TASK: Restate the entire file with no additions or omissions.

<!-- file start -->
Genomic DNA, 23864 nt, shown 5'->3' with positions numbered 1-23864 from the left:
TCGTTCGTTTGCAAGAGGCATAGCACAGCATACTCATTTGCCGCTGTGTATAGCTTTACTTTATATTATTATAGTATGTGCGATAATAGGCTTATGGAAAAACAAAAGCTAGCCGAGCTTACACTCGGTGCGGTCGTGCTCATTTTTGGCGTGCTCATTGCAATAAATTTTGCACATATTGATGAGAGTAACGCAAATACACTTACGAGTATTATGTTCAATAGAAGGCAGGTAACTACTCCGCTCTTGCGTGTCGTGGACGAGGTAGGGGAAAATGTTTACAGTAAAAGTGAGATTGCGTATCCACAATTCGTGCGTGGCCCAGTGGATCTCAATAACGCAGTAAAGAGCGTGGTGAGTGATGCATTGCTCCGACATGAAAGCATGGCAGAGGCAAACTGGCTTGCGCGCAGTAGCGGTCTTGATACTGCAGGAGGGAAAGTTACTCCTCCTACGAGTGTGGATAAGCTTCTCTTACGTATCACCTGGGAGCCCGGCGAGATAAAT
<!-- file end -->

Genomic DNA, 23864 nt, shown 5'->3' with positions numbered 1-23864 from the left:
TCGTTCGTTTGCAAGAGGCATAGCACAGCATACTCATTTGCCGCTGTGTATAGCTTTACTTTATATTATTATAGTATGTGCGATAATAGGCTTATGGAAAAACAAAAGCTAGCCGAGCTTACACTCGGTGCGGTCGTGCTCATTTTTGGCGTGCTCATTGCAATAAATTTTGCACATATTGATGAGAGTAACGCAAATACACTTACGAGTATTATGTTCAATAGAAGGCAGGTAACTACTCCGCTCTTGCGTGTCGTGGACGAGGTAGGGGAAAATGTTTACAGTAAAAGTGAGATTGCGTATCCACAATTCGTGCGTGGCCCAGTGGATCTCAATAACGCAGTAAAGAGCGTGGTGAGTGATGCATTGCTCCGACATGAAAGCATGGCAGAGGCAAACTGGCTTGCGCGCAGTAGCGGTCTTGATACTGCAGGAGGGAAAGTTACTCCTCCTACGAGTGTGGATAAGCTTCTCTTACGTATCACCTGGGAGCCCGGCGAGATAAAT